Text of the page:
8 Sources of Outcomes Outcomes Clinical Clinician Reported Patient Reported

9 Measuring Patient Reported Outcomes Patient Reported Outcomes (PRO) Health status as perceived by the patient Patient Reported Outcomes Measures (PROMs) Measurement tools to harness this information Can be used in two points in time to record change in health status Can be assessed against patient progress or health interventions received Various types available Much dedicated research and analysis on validating questionnaire types

10 Types of PROMS EQ5D For any condition Different Disease states Aggregation and comparison Economic evaluations Generic Oxford Hip Score Outperform on sensitivity Centred on a particular aspect/ clinical detail Focused – useful for informing Condition Specific

11 National PROMs Program Overview Since 1 April 2009 Providers required to collect and report PROMs Four key NHS funded elective interventions Unilateral hip replacements Unilateral knee replacements Groin hernia surgery Varicose vein surgery Expected to invite patients to complete a pre-operative PROMs questionnaire (Q1) Post-operative questionnaires (Q2) are then sent to patients following their operation after a specified time period.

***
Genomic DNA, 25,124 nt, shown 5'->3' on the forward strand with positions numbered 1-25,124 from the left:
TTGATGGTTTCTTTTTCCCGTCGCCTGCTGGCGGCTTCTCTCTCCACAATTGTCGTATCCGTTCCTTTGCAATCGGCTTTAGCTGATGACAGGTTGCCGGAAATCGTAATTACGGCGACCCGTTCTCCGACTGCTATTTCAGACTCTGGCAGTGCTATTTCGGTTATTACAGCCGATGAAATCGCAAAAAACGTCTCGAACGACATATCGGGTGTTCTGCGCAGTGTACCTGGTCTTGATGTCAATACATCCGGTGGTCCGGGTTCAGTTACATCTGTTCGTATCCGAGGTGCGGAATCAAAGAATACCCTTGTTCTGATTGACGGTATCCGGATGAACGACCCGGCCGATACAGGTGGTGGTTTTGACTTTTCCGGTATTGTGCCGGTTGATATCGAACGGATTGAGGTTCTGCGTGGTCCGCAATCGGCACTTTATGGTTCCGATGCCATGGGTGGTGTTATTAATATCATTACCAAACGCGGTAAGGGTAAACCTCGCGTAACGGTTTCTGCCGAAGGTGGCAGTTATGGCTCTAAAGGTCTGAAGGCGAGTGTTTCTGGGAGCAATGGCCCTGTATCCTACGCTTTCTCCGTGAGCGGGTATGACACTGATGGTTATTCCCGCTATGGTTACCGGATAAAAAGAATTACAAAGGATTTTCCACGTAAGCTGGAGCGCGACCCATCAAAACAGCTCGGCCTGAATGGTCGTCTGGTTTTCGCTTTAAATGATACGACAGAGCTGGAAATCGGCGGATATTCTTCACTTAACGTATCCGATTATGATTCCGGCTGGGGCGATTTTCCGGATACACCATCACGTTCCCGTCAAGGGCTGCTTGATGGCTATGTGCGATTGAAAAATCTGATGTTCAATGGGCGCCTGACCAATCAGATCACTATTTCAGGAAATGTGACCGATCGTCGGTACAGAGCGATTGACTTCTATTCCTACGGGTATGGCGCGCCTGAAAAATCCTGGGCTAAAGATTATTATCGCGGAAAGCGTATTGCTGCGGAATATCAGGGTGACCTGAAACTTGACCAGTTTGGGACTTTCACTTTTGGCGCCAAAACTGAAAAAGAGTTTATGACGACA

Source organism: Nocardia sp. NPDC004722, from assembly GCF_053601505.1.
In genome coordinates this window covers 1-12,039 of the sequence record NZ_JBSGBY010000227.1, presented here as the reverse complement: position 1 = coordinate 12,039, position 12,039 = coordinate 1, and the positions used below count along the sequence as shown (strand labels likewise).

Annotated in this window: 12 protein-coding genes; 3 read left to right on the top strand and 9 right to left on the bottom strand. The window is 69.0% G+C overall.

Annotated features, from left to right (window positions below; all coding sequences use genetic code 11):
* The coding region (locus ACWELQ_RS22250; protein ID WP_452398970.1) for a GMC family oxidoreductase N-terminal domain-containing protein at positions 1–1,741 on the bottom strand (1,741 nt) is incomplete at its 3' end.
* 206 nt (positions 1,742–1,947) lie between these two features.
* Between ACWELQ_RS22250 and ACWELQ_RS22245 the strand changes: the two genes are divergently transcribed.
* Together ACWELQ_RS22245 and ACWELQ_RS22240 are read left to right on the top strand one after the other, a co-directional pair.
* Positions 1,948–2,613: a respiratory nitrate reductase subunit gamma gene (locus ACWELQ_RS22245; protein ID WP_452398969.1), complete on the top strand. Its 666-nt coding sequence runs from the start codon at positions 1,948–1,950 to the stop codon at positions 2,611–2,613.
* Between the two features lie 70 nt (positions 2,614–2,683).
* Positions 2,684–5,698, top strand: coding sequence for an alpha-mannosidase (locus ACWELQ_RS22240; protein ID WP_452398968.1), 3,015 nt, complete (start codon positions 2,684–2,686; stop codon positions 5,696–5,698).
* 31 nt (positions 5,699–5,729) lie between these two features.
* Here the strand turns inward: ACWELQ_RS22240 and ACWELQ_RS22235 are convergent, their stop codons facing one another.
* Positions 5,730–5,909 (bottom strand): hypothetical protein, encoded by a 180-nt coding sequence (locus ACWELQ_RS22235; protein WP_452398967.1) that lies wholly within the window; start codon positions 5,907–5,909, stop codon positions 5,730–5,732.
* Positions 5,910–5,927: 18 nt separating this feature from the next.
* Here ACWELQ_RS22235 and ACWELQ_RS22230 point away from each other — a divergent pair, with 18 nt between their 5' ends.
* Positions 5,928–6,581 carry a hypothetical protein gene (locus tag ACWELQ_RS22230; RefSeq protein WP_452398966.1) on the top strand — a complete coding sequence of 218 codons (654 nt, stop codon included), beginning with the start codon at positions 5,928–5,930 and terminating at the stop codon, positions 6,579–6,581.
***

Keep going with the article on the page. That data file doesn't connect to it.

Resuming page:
12 … the NHS will be the first health care system in the world to measure what it produces in terms of health, rather than in terms of the production of health care. Getting the most out of PROMs Kings Fund … the NHS will be the first health care system in the world to measure what it produces in terms of health, rather than in terms of the production of health care. Getting the most out of PROMs Kings Fund

13 PROMs Used for the National Program Multi-dimensional – five areas Responses record three levels of severity Scores are weighted and combined to give a single index EQ5D index score Self rating health related quality of life Places self reported health state on a point in a line Line ranges from 0 to 100 EQ5D Visual Analogue Scale Validated tool specific for Total Hip Replacements 12 questions to assess function and pain, 0-4 points Given as a single summed score from 0 to 48 Oxford Hip Score Validated tool specific for Total Knee Replacements 12 questions to assess function and pain, 0-4 points Given as a single summed score from 0 to 48 Oxford Knee Score